I had my first trip home last week and finally got those technical problems sorted. And I'm just about to head back for good.  So... here are a few lots of photographic clues.  Can you guess where I've been?

It's been quite an adventure.

Saturday, 14 February 2015

Garden Bloggers' Bloom Day February 2015

I thought I was on track for Garden Bloggers' Day back in January, but even though I had selected my photos and written a few lines, something went amiss. So here we are, uncharacteristically early for February's Garden Bloggers' Bloom Day - the 15th of the month being the day garden bloggers all over the world share what is blooming in their garden, courtesy of our wonderful host, Carol, at May Dreams Garden.

I have hung onto some of those January photos, so my selection this month is a consolidation of what has been blooming in my sub-tropical Brisbane garden over January/February - the two hottest and wettest months of our year.

Plants like the Red Spiral Ginger absolutely thrive in the conditions

My 'Wilders White' hibiscus shrub is a bit ungainly after I had to remove its main trunk, when it was damaged at ground level, but it is such a prolific bloomer.

The daylilies haven't been as good as in previous years, but as the garden matures, more of it is thrown into shade, and I worry I have lost some favourites as I have moved them to follow the sun.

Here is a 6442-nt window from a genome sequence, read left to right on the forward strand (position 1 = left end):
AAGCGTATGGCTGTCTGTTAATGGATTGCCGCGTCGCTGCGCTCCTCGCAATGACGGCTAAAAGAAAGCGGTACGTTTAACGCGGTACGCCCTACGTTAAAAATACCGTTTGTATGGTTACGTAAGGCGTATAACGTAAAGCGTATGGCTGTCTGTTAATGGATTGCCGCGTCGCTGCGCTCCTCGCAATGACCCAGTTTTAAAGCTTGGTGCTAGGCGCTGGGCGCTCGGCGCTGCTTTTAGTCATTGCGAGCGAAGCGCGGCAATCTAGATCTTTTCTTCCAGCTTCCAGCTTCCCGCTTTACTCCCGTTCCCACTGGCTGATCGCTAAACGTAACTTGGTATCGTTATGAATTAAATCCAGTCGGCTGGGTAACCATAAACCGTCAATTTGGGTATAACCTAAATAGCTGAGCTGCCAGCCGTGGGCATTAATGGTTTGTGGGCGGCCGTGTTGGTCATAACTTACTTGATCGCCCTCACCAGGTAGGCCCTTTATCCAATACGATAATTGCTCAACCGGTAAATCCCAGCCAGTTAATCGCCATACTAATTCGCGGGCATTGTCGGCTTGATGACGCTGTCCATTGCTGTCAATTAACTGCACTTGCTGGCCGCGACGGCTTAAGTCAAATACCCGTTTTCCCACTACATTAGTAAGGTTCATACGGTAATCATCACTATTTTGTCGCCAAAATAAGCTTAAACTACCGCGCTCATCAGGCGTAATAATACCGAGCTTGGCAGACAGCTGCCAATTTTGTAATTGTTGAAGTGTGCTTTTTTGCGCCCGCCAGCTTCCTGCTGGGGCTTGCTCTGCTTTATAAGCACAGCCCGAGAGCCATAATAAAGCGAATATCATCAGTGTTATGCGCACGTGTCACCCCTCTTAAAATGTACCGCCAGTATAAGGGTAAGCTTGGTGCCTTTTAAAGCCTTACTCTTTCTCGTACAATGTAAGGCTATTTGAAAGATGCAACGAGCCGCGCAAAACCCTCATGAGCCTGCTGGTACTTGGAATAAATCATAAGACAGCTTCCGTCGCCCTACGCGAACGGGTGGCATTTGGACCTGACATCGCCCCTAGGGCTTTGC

These two are All American Tiger and  Mildred Mitchell - I bought the latter by mistake (instead of Ginny Mitchell) and confused it with Isis Unveiled, which is similarly coloured but not so ruffled. 

Daylily 'Mildred Mitchell'

Daylily 'All American Tiger'

Daylily 'Double Cranberry Ruffles' which varies according to mood just how 'double' it is

'Finish with  Flourish'

'Jordan Verhaert'

'Irving Schulman'

My pentas along the side fence aren't flowering as well as they should - too little light, plus some bug that attacks the buds. (I use some herbicides but worry about pesticides' effect on the good critters). This one is 'Pink Malay'.

A very showy bromeliad bloom - Bilbergia 'Hallelujah'

Visitor on one of the bromeliads

 The back garden  behind the garage is our wild zone. We had a large carpet python and a grumpy possum emerge from here recently - and yes, the possum's mood was definitely due to having his sleep disturbed by the snake.

The big lime leaves to the left belong to the Brazilian Red Cloak, which will flower in winter. There's a red foliaged cordyline, and above, my neighbour's Murraya in full bloom. On the lower right, the red blooms belong to the Firespike, Odontonemea strictum

Only small critters were visiting when I headed out this time.

This little ginger is Globba winitii 'Red Back'. I previously posted another globba, 'Golden Dragon' here, which I fear I may have lost. Because they die down over winter, they can get dug up by mistake, so I have made sure the rest of my collection are all marked with stakes.

You don't need blooms for colour, when you have crotons.

Another ginger, this is the beautiful Blue Ginger, Dichorisandra thyrsifola

I can always rely on the Leopard Lilies for interest - whether in bloom

...  or in seed

The Purple Basil never seems to stop flowering.

Here the basil has attracted the attention of the native Blue Banded Bee.

Plumeria pudica - the Hammerhead Frangipani

Salvias are another great favourite with the bees. This is 'Heatwave Sizzle'

This more recent addition is Salvia 'Sierra Coral'

Finally, more of that glorious coral from another of the bromeliads, Aechmea 'Burning Bush'